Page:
Surface Book Discussion Thread

Discussion in 'Microsoft' started by DRTigerlilly, Oct 6, 2015.

  1. dstrauss

    dstrauss Comic Relief Senior Member

    Messages:
    11,143
    Likes Received:
    9,753
    Trophy Points:
    331
    I have to agree with Jeff on this one. You have too many compromises at this thinness to add trap doors or removable backs (so says an owner of the Samsung Slate 7 that harrowingly swapped out a mSATA drive on it - still get chills about that experience).
     
  2. Marty

    Marty Pen Pro - Senior Member Senior Member

    Messages:
    3,493
    Likes Received:
    3,463
    Trophy Points:
    231
    The industrial design of the Surface line is good, and I think most forum members here understand the appeal of the svelte form factor.

    The issue is the use of adhesive vs hidden screws in the design. This would not impact the weight or shape of the chassis, but would make it far more serviceable.

    The chassis of the Canvas is also unibody and durable:
    [​IMG]

    So it not an design trade-off, it's a simply choice by the OEM on limiting end-user serviceability.

    Trap doors are not required, you can use clever position of screw holes (like in the Canvas).

    Can you suggest a scenario where adhesive provides a fundamental advantage for thickness/weight vs screws?
     
    Last edited: Nov 5, 2015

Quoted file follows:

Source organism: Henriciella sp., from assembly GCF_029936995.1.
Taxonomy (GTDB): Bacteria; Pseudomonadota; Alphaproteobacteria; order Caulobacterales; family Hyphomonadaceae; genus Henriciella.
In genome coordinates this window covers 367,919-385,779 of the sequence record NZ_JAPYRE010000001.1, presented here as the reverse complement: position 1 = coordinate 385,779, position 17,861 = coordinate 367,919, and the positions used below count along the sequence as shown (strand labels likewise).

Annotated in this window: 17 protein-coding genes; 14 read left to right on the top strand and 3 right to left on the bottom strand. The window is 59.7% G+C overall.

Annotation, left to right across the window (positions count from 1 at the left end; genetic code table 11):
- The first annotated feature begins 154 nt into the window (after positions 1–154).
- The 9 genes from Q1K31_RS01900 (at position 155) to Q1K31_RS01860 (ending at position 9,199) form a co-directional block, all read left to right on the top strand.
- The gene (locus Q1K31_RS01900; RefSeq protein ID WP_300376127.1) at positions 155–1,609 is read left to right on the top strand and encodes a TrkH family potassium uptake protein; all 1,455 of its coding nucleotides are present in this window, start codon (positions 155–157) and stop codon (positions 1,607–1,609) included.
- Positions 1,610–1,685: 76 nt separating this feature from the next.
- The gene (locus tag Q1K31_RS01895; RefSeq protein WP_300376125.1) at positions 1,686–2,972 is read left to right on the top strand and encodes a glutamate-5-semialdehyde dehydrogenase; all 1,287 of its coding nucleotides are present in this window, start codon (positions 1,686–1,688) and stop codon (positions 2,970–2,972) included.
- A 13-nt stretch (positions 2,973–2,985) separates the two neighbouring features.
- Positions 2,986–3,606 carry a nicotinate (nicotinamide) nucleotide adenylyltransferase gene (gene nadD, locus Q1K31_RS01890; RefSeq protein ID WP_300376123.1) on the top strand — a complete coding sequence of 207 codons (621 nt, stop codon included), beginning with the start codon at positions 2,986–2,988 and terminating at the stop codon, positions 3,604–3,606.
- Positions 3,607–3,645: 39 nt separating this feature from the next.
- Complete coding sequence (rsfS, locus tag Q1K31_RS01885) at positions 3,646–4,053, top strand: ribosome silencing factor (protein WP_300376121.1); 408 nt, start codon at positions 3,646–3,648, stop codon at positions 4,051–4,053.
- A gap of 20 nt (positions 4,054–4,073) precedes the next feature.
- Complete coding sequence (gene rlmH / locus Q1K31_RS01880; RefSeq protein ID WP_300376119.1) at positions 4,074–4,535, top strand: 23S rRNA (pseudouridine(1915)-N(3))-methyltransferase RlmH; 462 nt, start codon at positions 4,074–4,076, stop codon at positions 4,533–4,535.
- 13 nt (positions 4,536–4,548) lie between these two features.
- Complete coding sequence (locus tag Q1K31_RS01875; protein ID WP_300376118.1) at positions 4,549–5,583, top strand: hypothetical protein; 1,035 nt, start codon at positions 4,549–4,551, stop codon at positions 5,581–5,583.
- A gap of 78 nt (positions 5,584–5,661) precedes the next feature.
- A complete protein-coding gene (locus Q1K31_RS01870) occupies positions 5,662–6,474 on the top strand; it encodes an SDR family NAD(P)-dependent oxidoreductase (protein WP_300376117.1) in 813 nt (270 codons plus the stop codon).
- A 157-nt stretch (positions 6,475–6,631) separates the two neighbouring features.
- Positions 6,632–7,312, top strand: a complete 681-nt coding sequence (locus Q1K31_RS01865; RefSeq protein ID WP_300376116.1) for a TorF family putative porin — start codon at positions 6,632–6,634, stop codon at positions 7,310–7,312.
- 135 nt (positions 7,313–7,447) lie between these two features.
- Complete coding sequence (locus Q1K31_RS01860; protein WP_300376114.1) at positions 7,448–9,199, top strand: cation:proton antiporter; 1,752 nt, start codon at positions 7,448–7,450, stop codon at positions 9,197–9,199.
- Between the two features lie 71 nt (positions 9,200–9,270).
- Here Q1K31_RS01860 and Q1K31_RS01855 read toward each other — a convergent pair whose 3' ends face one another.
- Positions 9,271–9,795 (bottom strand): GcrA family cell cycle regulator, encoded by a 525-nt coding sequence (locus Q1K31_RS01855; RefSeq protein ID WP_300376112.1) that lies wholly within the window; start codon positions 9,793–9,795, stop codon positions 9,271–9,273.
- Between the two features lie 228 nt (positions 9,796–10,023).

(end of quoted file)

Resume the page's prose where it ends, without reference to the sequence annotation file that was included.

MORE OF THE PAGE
3. Mesosphere

    Mesosphere Geek. Senior Member

    Messages:
    5,313
    Likes Received:
    2,060
    Trophy Points:
    331
    They absolutely could do this, but not for "free". It would come at the expense of some combination of weight, balance, thickness and/or rigidity. Certainly some would find that tradeoff worth it, but probably most wouldn't (considering most wouldn't ever consider opening up their device regardless of how easy it is).

    Personally, I'm more than willing to open up a device to repair/upgrade, but I'd rather that they pull out all the stops on design than make it easy to open up and service... I'm fine rolling the dice on the gamble that I'll need to replace the whole unit, or paying the extortion upgrade prices (rather than the much cheaper self upgrade of RAM/SSD). I'd rather they ignore user serviceability, which gives them more freedom/potential in the design...
     
    dstrauss likes this.
  4. jnjroach

    jnjroach Technology Strategist Super Moderator

    Messages:
    4,067